Kate Nash - Girl Talk Girl Talk… Out of her shell, into your shell-like

Review: Kate Nash – Girl Talk

Published on March 15th, 2013 | Jonny Abrams

Despite our immense cynicism as to the very notion of it, the ‘indie credibility’ transplant administered unto Kate Nash has been partially successful: she’s got the exuberance and streetwise streak to just about pull if off, but Girl Talk is too often hoisted by its own petard.

Fair play to Nash for leaving Fiction Records upon their insistence that she remove the album’s “punky elements”, but the Pixies + C86 schtick, otherwise well executed, falls a bit flat when juxtaposed by the sort of brattish schoolgirl yelps we were expecting (“It doesn’t matter how loud I play my music / I still feel the same”)

“Fri-end?” is infuriatingly simplistic garage-rock, to the extent that you can almost hear those colours being nailed to the mast. The middle eight whips out that “Be My Baby” drum fill that someone somewhere has decreed must appear at least once on every modern rock album, and then “Death Proof” further discourages by riding a bass line that could conceivably have been written by a five-year-old.

Oddly enough, “Death Proof” goes on to acquire a dreaminess that carries on into “Are You There Sweetheart?”, although that one fluffs it a bit by outstaying its welcome, at least if Rocksucker’s inner monologue of “has it started again? Oh no, it’s still going” is anything to go by. “Oh” is affecting, its rumbling rhythm section underpinning a strikingly somber self-examination that bodes well for Nash should she ever deign to shed her Lily Allen side.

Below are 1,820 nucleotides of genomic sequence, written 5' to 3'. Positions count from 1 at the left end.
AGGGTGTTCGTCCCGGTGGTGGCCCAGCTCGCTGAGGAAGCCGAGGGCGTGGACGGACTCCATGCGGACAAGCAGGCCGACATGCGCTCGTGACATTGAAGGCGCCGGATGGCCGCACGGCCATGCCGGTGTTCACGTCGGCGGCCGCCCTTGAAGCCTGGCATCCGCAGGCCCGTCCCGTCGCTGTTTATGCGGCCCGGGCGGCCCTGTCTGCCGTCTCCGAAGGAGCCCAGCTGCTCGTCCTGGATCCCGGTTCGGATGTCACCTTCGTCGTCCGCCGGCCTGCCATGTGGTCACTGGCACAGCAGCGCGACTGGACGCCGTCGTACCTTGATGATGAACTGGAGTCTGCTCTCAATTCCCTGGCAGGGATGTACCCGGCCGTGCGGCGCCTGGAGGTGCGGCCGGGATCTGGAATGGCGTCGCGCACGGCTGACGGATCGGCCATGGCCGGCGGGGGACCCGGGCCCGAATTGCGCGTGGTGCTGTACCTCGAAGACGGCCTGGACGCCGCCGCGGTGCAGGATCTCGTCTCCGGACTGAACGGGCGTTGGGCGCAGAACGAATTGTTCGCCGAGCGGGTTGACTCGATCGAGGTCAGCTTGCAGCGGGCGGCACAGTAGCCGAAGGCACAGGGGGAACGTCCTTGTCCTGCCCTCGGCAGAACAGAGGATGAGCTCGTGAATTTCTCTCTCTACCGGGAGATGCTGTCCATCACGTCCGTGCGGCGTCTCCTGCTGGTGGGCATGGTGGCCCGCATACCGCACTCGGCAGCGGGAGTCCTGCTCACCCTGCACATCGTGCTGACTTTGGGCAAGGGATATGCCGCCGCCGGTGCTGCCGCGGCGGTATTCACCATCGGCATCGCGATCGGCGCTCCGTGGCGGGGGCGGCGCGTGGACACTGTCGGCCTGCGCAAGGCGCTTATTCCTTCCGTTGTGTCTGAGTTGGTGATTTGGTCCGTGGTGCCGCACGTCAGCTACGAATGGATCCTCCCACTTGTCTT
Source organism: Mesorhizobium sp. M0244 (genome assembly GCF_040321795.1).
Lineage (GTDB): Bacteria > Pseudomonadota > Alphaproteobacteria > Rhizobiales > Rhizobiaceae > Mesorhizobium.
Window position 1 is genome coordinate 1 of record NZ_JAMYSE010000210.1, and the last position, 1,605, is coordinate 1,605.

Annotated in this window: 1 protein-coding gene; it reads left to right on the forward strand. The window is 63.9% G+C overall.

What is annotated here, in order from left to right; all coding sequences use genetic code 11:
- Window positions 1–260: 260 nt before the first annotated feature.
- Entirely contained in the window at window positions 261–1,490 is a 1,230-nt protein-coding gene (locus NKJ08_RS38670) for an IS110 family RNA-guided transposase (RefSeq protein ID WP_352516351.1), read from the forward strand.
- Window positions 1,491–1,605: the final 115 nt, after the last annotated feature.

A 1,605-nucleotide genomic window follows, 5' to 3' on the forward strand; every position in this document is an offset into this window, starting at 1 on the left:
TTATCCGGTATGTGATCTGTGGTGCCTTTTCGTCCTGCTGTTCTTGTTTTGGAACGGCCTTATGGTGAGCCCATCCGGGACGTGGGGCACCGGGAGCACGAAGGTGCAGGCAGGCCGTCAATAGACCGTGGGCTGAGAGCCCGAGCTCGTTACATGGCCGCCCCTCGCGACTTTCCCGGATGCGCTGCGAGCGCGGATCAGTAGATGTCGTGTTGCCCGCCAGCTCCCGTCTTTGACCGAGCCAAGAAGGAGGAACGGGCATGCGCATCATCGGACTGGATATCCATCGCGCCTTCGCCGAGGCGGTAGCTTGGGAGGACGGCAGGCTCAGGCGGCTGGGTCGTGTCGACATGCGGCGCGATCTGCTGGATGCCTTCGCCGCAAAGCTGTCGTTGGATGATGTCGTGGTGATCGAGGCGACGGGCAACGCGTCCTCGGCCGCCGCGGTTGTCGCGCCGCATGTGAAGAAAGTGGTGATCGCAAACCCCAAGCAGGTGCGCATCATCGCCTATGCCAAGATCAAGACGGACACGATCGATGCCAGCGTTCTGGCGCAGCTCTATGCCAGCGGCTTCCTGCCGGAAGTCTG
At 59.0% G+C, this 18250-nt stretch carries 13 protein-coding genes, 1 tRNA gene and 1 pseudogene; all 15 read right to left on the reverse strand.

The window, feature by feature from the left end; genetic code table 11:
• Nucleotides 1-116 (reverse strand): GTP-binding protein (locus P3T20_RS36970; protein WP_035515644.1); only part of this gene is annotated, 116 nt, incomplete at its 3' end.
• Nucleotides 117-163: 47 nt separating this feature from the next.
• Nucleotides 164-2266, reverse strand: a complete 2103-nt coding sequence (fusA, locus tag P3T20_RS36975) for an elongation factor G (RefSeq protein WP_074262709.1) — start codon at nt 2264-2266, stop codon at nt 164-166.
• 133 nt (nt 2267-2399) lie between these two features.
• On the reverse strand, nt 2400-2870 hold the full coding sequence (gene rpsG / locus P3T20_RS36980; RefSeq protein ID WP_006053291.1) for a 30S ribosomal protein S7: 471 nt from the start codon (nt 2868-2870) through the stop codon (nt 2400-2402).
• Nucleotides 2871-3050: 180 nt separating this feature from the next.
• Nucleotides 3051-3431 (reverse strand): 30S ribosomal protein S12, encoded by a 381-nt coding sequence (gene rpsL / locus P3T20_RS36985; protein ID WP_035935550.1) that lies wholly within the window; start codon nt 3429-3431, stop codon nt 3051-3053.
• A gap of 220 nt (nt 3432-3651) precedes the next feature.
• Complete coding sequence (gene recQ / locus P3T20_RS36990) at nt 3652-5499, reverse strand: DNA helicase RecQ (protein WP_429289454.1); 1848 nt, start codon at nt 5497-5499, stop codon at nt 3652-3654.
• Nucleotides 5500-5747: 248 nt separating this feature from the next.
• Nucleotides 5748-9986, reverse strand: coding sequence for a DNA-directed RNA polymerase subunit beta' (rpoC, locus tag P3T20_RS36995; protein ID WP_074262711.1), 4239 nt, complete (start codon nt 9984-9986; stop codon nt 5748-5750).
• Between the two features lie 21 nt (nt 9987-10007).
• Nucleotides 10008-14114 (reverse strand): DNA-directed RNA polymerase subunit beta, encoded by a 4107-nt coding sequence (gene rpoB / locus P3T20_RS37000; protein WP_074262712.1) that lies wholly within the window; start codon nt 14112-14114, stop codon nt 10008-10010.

This is an ‘almost’ album: “Rap for Rejection” is a surprisingly good idea marred by excessive applications of the aforementioned brattishness, “You’re So Cool, I’m So Freaky” elevates a cutesy sing-song strum with an endearingly sloppy group vocal, while “Lullaby for an Insomniac” has us wondering whether her melodic unadventurousness is ideally suited or anathema to this kind of a capella closer. It ends with an unexpected orchestral section, so we’re inclined to give it the benefit of the doubt.

Girl Talk is a bold if not entirely convincing play for the Pitchfork crowd, but if it all somehow ends with a Katy Perry fan deciding to investigate Surfer Rosa then it can only have been worth it.

Rocksucker says: Two and a Half Quails out of Five!

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Girl Talk is out now on Have 10p Records. For more information, please visit myignorantyouth.com


About the Author

Editor of Rocksucker and the website's founder, Jonny is passionate about the music he listens to, both good and bad, as well as interviewing his favourite musicians.

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